The state Senate late Wednesday night gave final legislative approval to a bill opposed by the state’s environmental agency that would benefit a constituent of Sen. Andrea Stillman, D-Waterford.
The bill was among many legislative measures to win passage – all at once, in the final minutes before the scheduled midnight adjournment of the 2012 legislative session – as part of the Senate’s “consent calendar.”
It now goes to the desk of Gov. Dannel P. Malloy. The governor has not said whether he will sign, or veto, the measure — which was opposed by one of his executive branch agencies, the state Department of Energy and Environmental Protection, but was pushed by an influential fellow Democrat, Stillman, co-chairwoman of the legislative education committee.
Stillman’s constituent, Capt. Dan Wood, operates a fishing and guide business using boats and motors he does not own – under a promotional demonstration arrangement with a boat manufacturer and marine engine maker – to take paying customers out on fishing excursions on Long Island Sound.
The “consent calendar” is generally reserved for non-controversial bills that are approved en masse. On the final night of the legislative session, it is sometimes used as a device for securing approval of special-interest measures before the midnight deadline without opening them for debate or criticism.
DEEP, which is in charge of boating regulations, had opposed the bill – which passed in the House on Friday by a 143-1 vote.
DEEP says that Wood is operating his fishing excursion business out of Niantic in a manner that deprives the state of thousands of dollars in tax revenue and fees – because he never owns or registers the craft, but in effect uses “dealer plates” of a local boat dealership.
The new bill would make it legal to operate a commercial fishing boat with a marine dealer registration, instead of owning the boat outright. Wood may be the only one affected by it; he said in an interview Monday he doesn’t know of anyone else who would be affected by it.
Stillman and other local legislators have supported the measure, saying it would preserve an unusual situation that benefits the local economy.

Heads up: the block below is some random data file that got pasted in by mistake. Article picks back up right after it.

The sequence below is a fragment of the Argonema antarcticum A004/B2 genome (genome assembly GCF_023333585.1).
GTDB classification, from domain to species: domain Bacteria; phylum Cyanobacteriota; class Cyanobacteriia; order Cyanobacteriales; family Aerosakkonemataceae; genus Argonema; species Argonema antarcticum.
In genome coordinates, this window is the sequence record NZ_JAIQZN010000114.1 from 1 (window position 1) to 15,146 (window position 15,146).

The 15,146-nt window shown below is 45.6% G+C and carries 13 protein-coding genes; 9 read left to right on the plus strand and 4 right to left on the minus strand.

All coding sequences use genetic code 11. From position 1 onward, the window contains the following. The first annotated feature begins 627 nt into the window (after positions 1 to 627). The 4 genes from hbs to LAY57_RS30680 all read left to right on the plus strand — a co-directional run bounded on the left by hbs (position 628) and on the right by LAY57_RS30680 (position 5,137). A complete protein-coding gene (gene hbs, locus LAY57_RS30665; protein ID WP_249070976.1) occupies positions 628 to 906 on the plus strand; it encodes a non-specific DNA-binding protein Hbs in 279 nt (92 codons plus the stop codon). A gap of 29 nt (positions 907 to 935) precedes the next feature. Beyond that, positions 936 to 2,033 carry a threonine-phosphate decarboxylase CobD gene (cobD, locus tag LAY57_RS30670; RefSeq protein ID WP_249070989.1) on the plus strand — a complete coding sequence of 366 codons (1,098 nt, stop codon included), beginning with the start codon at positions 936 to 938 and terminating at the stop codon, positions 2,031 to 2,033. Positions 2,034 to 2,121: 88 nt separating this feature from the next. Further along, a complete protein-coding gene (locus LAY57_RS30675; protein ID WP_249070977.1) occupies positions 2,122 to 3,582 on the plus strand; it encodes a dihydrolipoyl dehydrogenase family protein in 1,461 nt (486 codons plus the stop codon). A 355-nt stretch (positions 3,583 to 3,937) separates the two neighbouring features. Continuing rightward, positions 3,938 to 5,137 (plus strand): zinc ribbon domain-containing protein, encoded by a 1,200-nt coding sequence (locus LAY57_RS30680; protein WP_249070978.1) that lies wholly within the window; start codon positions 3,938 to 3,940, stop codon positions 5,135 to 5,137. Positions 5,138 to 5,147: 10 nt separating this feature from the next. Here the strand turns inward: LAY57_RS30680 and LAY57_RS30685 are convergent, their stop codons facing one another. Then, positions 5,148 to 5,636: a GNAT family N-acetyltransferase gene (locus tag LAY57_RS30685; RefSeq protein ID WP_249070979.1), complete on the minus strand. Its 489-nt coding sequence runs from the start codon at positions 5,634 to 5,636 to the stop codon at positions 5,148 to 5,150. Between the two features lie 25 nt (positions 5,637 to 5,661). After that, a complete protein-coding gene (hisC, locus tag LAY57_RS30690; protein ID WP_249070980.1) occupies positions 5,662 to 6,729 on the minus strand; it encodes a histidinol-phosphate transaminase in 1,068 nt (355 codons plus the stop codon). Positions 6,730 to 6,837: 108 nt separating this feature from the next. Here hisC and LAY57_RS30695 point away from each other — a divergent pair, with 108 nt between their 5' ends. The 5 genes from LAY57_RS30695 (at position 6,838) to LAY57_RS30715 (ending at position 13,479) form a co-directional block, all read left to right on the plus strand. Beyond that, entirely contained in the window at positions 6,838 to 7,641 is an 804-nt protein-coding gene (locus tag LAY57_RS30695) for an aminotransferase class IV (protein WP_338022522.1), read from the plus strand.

The DEEP does not agree.
“This bill, if passed, has the potential to remove about $500,000 in revenues from sales tax on such vessels …. Clearly he [Wood] is taking a broad interpretation of regulations and is doing so illegally,” Eleanor Mariani, state boating law administrator and director of DEEP’s boating division, wrote in an email Friday to the department’s legislative liaison, Robert LaFrance.
However, Wood said in a telephone interview on Monday that Mariani’s estimate is unrealistic, because it’s based on a scenario in which all 170 or so the holders of party-boat or charter-boats entered a promotional arrangement such as his, to demonstrate boats for a manufacturer.
So far, no one else has been able to find this unusual niche as a fishing guide and product demonstrator, Wood said.
He said he is a small businessman – he’s the only employee – with an enterprise that benefits the local economy and all he wants to do is continue with what he’s been doing since the 1990s.
The DEEP came after Wood in 2009 over the “demo” arrangement that had existed since 1995, and Wood went to Stillman for help. He said that Stillman was able to get a bill passed extending his ability to keep operating in the same manner until this coming May 27. Now, he said he needs the new bill to keep operating in the same way he has been.
Wood described his business this way in written testimony in favor of the bill, which was submitted for a public hearing in March: “I have been operating a light tackle fishing guide service since 1980 out of Niantic, Conn. [although he owned his own boat until starting the demo arrangement in 1995 with Atlantic Outboard, a boat and motor dealership in Westbrook]. I am the only full-time fishing guide in the state of Connecticut. … This is a very unique situation in that on a daily basis I demonstrate and promote the products of Hydra-Sports boars and Evinrude motors to potential clients of Atlantic Outboard,” a Hydra-Sports and Evinrude dealer. The arrangement “is advantageous to product sales, due to the high number of days the boat is on the water, bearing the signage prominently displayed on the boat for Atlantic Outboard, Hydra-Sports and Evinrude.”
Wood said the boat he will use this year – if the bill passes and he can continue to operate – is 30 feet long and is powered by twin, 300-horsepower Evinrude outboard motor prototypes.
He said that operating with the “demo” boats and engines does not deprive the state of any tax revenue – because at the end of each year, the boats and motors he uses are sold through dealer that gives him use of them during the fishing season; thus, Wood said, the state ultimately collects sales taxes and registration fees from the eventual buyers.
Wood said his situation is “unique,” and “I am a square peg trying to fit into a round hole, and they don’t want to accommodate me.” That’s why Wood, 51, said he needs the bill to enable him to stay in business. Wood said that by using the boats and motors on a “demo” basis to take people fishing from mid-May to Nov. 1, the Westbrook boat dealership sells several boats a year to people who’ve gone out fishing with him.